Breast and Nipple Care

There is no need for creams on your nipples for routine care. After feeds, just express a little breastmilk onto them and let them air dry. Change breast pads frequently, do not let them stay wet.

Check your breasts and nipples daily for signs of any problems such as cracked nipples, lumps, tenderness or redness.

Sore nipples are usually due to the baby not being correctly positioned at the breast, or not sucking properly.

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Breast and nipple problems

Sore nipples

This is usually due to the baby not being correctly attached or positioned at the breast, or not sucking properly. Seek professional help to assist with correct positioning and attachment, to prevent the cracks recurring.

Breast lumps, redness or tenderness

This is usually due to blocked milk ducts, breasts not being emptied sufficiently or an infection entering from a badly cracked nipple. Blocked ducts feel like small hard tender lumps in your breast, and there may be a patch of redness on the skin over the lump.

To relieve a blocked duct:

  • Gently massage the lump towards the nipple under a warm shower before feeds.
  • Start the feed on the breast that has the lump for a few feeds in a row.
  • While feeding, gently massage the lump.
  • Change feeding positions to help empty the affected breast (having baby lower than the breast can help relieve the blockage).
  • Express after the feed if the affected breast is still full or the lump remains.
  • If you can’t clear the lumps within 12 hours, or continue to get lumps, seek professional help.
  • If you also have a fever or feel unwell, you need to see your doctor.

When you need help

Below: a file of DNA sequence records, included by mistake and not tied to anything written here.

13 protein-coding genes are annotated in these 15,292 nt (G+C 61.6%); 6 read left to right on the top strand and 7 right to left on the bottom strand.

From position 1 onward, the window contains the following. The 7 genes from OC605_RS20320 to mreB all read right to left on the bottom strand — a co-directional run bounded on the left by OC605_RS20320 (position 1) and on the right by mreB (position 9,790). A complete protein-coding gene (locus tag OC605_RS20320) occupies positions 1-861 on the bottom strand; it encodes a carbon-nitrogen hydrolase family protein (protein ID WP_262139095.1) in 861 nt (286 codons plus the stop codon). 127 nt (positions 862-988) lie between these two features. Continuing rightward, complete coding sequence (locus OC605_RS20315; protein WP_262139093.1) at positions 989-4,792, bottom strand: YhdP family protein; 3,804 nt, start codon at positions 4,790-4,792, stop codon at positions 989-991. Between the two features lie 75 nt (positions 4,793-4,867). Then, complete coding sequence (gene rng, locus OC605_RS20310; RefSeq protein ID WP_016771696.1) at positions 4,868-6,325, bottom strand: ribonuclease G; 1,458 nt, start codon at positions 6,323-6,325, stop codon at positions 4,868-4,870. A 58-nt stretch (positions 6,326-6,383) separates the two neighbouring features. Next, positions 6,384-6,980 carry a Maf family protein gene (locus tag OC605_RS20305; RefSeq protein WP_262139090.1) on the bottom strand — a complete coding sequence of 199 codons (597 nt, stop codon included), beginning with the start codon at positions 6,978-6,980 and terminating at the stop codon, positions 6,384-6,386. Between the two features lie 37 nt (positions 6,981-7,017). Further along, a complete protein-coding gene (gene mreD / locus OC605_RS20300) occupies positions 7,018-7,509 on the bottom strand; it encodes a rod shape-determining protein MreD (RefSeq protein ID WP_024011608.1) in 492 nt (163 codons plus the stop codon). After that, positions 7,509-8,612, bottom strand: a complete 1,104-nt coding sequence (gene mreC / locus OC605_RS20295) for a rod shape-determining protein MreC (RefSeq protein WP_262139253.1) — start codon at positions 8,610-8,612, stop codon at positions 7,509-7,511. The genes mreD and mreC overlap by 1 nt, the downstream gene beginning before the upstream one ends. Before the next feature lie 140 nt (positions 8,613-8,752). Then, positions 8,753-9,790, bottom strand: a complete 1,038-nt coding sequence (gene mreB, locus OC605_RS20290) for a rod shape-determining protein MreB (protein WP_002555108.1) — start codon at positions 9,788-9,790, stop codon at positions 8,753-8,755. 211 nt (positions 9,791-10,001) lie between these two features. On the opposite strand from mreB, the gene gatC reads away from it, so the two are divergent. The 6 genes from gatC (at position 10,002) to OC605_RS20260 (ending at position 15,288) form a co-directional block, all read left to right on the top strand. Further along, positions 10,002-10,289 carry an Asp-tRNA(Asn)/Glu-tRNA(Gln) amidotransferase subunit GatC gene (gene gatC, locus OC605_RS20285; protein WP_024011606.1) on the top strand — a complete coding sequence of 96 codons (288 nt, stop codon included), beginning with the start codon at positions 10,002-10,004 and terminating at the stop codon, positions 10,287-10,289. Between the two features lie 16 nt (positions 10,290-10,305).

Breastfeeding does not always go smoothly or to plan. When you have problems, seek professional support from your Child and Family Health Nurse, a lactation specialist or a specialist organisation/website. Remember, if it doesn’t feel right, it probably isn’t. Keep asking for help until you get an answer that works for you.

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Breastfeeding tips

Keep track of the last breast used by putting a paper clip or safety pin on your bra cup or keep a record on your phone. Feel how heavy and full your breasts are before a feed. If baby has had a good feed, your breasts should feel lighter and softer afterwards.

How many feeds?

Your baby may need to feed very frequently in the first weeks of life. While it is common for babies to breastfeed 8 to 12 times in a 24-hour period, some babies may need fewer feeds and some more.

As baby grows they will go for longer between feeds, although remember that feeding frequency will increase again during growth spurts. Some babies may continue to wake for night feeds for at least 6 months.

Young father playing with his daughter inside with toys

How will I know if my baby is getting enough milk?

Generally they seem content after a feed (unless they have reflux or colic).

  • They have 6-8 wet nappies in 24 hours (the urine should be almost colourless).
  • They have 1-4 soft or runny bowel motions in 24 hours (browny yellow and possibly grainy appearance).
  • They have a weight gain of 150-200 grams per week in the first 3 months. 

Weigh your baby once a week to monitor this, using the same scales. You could do this at your Child and Family Health Centre. Consult your Child Health Nurse if you need further advice.

The Australian Breastfeeding Association:

National Breastfeeding Helpline: 1800 686 268 (24 hours).

Australian Breastfeeding Association; Malvern East. [Accessed December 2014] Available from

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